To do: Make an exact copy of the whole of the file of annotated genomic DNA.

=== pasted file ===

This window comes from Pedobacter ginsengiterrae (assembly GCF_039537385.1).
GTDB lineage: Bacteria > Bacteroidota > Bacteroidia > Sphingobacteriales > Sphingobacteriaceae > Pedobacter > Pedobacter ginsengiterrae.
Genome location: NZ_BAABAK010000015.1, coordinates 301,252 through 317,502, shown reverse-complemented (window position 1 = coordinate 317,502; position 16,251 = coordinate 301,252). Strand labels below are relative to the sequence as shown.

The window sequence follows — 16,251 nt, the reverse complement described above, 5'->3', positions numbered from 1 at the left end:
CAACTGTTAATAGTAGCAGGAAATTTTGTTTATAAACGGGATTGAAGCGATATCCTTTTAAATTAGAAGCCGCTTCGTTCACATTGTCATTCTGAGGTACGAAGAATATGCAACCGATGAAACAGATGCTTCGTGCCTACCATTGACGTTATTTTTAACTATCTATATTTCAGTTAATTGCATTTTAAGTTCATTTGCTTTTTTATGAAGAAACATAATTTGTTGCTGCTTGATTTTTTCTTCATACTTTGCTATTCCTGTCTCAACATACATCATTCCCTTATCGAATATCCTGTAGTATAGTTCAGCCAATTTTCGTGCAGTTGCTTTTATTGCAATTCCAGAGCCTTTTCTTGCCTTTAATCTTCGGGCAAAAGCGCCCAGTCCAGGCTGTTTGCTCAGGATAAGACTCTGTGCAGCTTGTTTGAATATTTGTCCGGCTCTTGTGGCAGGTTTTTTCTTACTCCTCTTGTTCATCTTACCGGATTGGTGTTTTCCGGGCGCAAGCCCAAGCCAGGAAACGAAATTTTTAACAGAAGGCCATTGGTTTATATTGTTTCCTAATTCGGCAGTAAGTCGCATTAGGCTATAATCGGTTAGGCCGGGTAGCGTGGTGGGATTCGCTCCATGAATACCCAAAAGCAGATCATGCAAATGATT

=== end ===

This window comes from Pedobacter ginsengiterrae (assembly GCF_039537385.1).
GTDB lineage: Bacteria > Bacteroidota > Bacteroidia > Sphingobacteriales > Sphingobacteriaceae > Pedobacter > Pedobacter ginsengiterrae.
Genome location: NZ_BAABAK010000015.1, coordinates 301,252 through 317,502, shown reverse-complemented (window position 1 = coordinate 317,502; position 16,251 = coordinate 301,252). Strand labels below are relative to the sequence as shown.

The window sequence follows — 16,251 nt, the reverse complement described above, 5'->3', positions numbered from 1 at the left end:
CAACTGTTAATAGTAGCAGGAAATTTTGTTTATAAACGGGATTGAAGCGATATCCTTTTAAATTAGAAGCCGCTTCGTTCACATTGTCATTCTGAGGTACGAAGAATATGCAACCGATGAAACAGATGCTTCGTGCCTACCATTGACGTTATTTTTAACTATCTATATTTCAGTTAATTGCATTTTAAGTTCATTTGCTTTTTTATGAAGAAACATAATTTGTTGCTGCTTGATTTTTTCTTCATACTTTGCTATTCCTGTCTCAACATACATCATTCCCTTATCGAATATCCTGTAGTATAGTTCAGCCAATTTTCGTGCAGTTGCTTTTATTGCAATTCCAGAGCCTTTTCTTGCCTTTAATCTTCGGGCAAAAGCGCCCAGTCCAGGCTGTTTGCTCAGGATAAGACTCTGTGCAGCTTGTTTGAATATTTGTCCGGCTCTTGTGGCAGGTTTTTTCTTACTCCTCTTGTTCATCTTACCGGATTGGTGTTTTCCGGGCGCAAGCCCAAGCCAGGAAACGAAATTTTTAACAGAAGGCCATTGGTTTATATTGTTTCCTAATTCGGCAGTAAGTCGCATTAGGCTATAATCGGTTAGGCCGGGTAGCGTGGTGGGATTCGCTCCATGAATACCCAAAAGCAGATCATGCAAATGATT